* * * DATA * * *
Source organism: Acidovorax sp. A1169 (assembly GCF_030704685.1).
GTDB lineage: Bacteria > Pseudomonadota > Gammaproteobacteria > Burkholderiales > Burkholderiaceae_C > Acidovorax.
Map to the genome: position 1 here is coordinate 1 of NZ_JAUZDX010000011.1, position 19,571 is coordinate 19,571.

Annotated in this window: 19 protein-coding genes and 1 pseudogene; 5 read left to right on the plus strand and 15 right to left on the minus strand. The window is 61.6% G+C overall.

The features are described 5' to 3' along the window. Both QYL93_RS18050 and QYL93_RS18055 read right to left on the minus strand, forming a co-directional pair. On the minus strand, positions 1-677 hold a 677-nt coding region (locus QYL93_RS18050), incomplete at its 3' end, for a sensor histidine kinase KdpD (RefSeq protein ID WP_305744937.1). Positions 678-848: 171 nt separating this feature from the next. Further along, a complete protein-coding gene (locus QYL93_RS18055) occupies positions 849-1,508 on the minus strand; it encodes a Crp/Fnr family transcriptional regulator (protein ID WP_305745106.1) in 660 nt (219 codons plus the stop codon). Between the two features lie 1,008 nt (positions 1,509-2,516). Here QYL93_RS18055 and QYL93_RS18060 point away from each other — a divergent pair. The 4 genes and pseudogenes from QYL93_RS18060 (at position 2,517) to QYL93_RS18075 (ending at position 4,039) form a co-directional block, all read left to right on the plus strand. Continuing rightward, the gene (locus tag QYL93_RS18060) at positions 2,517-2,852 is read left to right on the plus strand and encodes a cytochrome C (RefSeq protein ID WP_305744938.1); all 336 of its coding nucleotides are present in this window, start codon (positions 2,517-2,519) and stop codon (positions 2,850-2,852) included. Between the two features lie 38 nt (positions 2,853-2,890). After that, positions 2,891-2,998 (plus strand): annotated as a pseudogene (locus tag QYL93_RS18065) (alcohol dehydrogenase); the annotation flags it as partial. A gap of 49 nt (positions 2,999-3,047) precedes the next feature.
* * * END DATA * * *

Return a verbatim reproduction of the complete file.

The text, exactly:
Source organism: Acidovorax sp. A1169 (assembly GCF_030704685.1).
GTDB lineage: Bacteria > Pseudomonadota > Gammaproteobacteria > Burkholderiales > Burkholderiaceae_C > Acidovorax.
Map to the genome: position 1 here is coordinate 1 of NZ_JAUZDX010000011.1, position 19,571 is coordinate 19,571.

Annotated in this window: 19 protein-coding genes and 1 pseudogene; 5 read left to right on the plus strand and 15 right to left on the minus strand. The window is 61.6% G+C overall.

The features are described 5' to 3' along the window. Both QYL93_RS18050 and QYL93_RS18055 read right to left on the minus strand, forming a co-directional pair. On the minus strand, positions 1-677 hold a 677-nt coding region (locus QYL93_RS18050), incomplete at its 3' end, for a sensor histidine kinase KdpD (RefSeq protein ID WP_305744937.1). Positions 678-848: 171 nt separating this feature from the next. Further along, a complete protein-coding gene (locus QYL93_RS18055) occupies positions 849-1,508 on the minus strand; it encodes a Crp/Fnr family transcriptional regulator (protein ID WP_305745106.1) in 660 nt (219 codons plus the stop codon). Between the two features lie 1,008 nt (positions 1,509-2,516). Here QYL93_RS18055 and QYL93_RS18060 point away from each other — a divergent pair. The 4 genes and pseudogenes from QYL93_RS18060 (at position 2,517) to QYL93_RS18075 (ending at position 4,039) form a co-directional block, all read left to right on the plus strand. Continuing rightward, the gene (locus tag QYL93_RS18060) at positions 2,517-2,852 is read left to right on the plus strand and encodes a cytochrome C (RefSeq protein ID WP_305744938.1); all 336 of its coding nucleotides are present in this window, start codon (positions 2,517-2,519) and stop codon (positions 2,850-2,852) included. Between the two features lie 38 nt (positions 2,853-2,890). After that, positions 2,891-2,998 (plus strand): annotated as a pseudogene (locus tag QYL93_RS18065) (alcohol dehydrogenase); the annotation flags it as partial. A gap of 49 nt (positions 2,999-3,047) precedes the next feature.